NEWS/ CITY HALL — A proposal by a City councillor to put a one-km separation rule on wine outlets is “misinformed,” says a spokesperson for Kamloops’ burgeoning wine industry, calling for the public to help put a stop to it.
Trish Morelli, executive director of the Kamloops Wineries Association, said Coun. Marg Spina’s motion “will effectively block the local Kamloops wineries and other 100 per cent B.C. wineries from being able to showcase and sell their local wines alongside other B.C. Agrifood products in a high traffic channel that they have never been able to access before.”
“WHEREAS the new liquor licenses do not stipulate distance parameters;
“AND WHEREAS the City of Kamloops wishes to continue a one kilometer distance rule for any new licenses, whether they be a Licensee Retail Store (LRS) or Grocery Auctioned B.C. Wine License coming into Kamloops;
“THEREFORE BE IT RESOLVED that the City of Kamloops Zoning Bylaw No. 5-1-2001 be amended to institute a distance parameter of one kilometre for future liquor licenses and stores.”
B.C. has had a one-km rule in issuing new licences but it would be lifted for the sale of B.C. wines in local boutiques.
Spina put forward a notice of motion last month that would stop new outlets from opening within a kilometre of existing ones. Coun. Pat Wallace seconded the motion, and Councillors Donovan Cavers, Tina Lange, Arjun Singh and Denis Walsh also supported it.
Deputy Mayor Ken Christian and Coun. Dieter Dudy were opposed. Mayor Peter Milobar declared a conflict of interest because he owns a liquor store.
The issue will go to a public hearing in late August or early September before the proposal is adopted.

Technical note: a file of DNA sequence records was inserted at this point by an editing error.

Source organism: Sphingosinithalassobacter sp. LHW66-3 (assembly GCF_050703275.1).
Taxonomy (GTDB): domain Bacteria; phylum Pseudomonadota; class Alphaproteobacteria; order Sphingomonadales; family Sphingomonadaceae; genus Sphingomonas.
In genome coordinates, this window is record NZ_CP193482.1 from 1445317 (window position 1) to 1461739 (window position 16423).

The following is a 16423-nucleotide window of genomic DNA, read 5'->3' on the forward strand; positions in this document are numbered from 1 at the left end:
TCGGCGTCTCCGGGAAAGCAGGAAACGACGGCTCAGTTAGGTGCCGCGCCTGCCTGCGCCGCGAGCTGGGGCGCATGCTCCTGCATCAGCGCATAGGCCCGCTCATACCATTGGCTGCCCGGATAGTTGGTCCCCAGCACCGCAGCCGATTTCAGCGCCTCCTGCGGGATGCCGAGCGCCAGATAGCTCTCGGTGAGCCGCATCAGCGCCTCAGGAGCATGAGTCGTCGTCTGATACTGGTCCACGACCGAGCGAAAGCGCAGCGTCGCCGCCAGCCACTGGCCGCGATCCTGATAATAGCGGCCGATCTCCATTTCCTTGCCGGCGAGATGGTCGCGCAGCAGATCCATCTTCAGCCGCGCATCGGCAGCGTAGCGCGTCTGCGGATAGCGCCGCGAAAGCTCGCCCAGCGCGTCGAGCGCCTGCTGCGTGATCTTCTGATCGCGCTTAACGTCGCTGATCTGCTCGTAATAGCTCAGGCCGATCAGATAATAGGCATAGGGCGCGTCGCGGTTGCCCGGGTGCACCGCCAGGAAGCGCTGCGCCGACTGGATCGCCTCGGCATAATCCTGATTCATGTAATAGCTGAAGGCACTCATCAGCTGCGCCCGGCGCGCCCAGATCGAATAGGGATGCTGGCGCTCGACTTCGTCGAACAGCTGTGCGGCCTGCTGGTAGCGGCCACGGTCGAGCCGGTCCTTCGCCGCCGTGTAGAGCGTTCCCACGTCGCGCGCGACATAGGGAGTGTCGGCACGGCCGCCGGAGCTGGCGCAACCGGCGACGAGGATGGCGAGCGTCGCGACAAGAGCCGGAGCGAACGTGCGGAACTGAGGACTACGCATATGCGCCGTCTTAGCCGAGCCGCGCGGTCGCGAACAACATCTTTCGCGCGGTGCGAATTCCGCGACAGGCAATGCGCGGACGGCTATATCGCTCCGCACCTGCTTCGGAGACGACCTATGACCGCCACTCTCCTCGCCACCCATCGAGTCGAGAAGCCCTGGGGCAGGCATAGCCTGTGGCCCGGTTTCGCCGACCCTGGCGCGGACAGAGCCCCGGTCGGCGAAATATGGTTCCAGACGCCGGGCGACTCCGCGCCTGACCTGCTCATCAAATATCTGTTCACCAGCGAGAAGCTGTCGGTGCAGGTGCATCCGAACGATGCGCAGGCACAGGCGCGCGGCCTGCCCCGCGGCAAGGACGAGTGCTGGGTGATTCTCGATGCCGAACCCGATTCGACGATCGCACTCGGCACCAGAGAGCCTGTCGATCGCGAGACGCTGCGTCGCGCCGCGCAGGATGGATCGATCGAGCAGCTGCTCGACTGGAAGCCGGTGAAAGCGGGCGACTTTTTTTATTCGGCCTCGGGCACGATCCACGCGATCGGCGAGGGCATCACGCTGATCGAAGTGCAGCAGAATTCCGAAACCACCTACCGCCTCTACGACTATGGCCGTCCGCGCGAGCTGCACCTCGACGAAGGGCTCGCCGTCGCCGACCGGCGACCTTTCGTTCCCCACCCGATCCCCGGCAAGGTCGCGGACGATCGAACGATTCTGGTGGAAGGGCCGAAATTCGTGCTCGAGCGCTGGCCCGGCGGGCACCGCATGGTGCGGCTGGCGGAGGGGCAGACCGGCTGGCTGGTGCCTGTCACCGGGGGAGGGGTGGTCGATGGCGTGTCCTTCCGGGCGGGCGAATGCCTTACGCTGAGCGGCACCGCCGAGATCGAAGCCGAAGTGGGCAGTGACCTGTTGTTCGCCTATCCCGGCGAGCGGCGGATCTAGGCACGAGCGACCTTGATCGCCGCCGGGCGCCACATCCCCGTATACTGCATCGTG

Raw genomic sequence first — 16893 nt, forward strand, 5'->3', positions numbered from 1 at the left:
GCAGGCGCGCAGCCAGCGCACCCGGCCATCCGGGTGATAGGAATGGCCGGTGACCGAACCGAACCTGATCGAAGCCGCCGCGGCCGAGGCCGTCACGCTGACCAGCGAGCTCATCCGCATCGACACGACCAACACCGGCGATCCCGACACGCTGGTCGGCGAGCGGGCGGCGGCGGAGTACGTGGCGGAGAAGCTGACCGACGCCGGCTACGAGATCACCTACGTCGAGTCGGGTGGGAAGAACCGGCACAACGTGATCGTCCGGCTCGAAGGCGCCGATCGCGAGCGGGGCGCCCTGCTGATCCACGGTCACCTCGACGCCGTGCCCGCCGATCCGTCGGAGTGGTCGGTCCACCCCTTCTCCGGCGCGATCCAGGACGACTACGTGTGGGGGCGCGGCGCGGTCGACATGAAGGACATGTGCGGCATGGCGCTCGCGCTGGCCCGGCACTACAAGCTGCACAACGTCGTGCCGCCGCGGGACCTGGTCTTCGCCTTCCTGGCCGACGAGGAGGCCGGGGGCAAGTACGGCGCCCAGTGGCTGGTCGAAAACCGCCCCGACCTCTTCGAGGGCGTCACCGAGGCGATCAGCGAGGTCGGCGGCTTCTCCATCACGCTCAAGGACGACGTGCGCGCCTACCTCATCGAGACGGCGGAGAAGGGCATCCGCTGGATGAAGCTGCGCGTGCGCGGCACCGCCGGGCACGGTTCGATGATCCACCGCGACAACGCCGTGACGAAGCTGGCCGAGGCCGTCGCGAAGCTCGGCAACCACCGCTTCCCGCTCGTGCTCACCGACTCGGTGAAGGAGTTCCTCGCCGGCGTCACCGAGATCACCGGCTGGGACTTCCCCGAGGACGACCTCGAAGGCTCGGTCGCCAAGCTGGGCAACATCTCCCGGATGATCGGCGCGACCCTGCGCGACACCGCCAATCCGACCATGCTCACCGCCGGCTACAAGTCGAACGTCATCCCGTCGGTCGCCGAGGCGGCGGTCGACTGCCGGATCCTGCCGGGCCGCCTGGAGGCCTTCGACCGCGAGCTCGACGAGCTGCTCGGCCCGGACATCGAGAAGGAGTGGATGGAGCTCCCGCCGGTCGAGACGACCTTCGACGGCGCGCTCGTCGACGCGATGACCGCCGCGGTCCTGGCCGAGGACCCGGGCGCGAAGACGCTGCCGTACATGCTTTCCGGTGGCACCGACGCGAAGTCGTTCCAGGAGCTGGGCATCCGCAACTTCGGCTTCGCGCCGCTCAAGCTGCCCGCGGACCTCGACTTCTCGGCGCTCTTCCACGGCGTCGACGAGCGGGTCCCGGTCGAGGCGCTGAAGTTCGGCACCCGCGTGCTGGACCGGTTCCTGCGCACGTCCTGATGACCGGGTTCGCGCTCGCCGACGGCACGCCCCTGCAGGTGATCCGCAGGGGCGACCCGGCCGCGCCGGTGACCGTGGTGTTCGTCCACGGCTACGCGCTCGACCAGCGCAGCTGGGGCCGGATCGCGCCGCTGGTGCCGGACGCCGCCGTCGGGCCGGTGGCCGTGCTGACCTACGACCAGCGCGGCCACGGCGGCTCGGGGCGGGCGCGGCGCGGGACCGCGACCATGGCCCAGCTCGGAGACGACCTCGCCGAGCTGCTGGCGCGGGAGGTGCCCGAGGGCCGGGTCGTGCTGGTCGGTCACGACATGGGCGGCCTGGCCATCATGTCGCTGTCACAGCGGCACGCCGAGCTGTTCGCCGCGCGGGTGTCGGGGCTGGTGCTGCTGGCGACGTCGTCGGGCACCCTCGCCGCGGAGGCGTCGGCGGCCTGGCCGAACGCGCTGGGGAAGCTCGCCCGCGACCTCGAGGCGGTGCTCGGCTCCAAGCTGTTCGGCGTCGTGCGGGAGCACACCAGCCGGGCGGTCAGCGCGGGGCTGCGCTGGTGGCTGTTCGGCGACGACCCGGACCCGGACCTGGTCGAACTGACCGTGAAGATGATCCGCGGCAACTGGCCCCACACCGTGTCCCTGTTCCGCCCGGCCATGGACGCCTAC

Under provincial liquor reform, grocery stores will be able to sell B.C. wines. MLA Todd Stone earlier this week was quoted as calling Spina’s idea “ridiculous.”
“I don’t believe it’s good public policy to allow too many stores in one area,” Spina said when she brought forward her motion. “Certainly we pay for the social costs of any social consequences of this.”
Spina said her motion was “the best bet to protect our fledgling wine industry.”
However, the wine industry doesn’t see it that way.
Morelli said Spina’s plan would rob the local industry — which recently unveiled a Kamloops Wine Trail marketing plan — of an opportunity to access a large group of local consumers.
“This is a tremendous opportunity for small wineries who are unable to distribute through larger liquor stores,” she said.
“This could be a real game changer for the little farm gate wineries of B.C. and Kamloops. Why would our City council try to block this? The new farm-to-table wine-on-shelf license for grocery stores is not and should not be considered as or treated as a liquor primary retail outlet.
“This is a safe, healthy and modern approach to showcase B.C. wine.”
She said there’s “no evidence whatsoever that this would pose any health or safety risk to the people of B.C.”
Morelli said putting wine in a Surrey SaveOnFoods store has proven successful.
“Why should the residents of Kamloops and wineries of Kamloops be denied the right to enjoy a new liquor licensing policy that has already been passed by the government and people of B.C.?”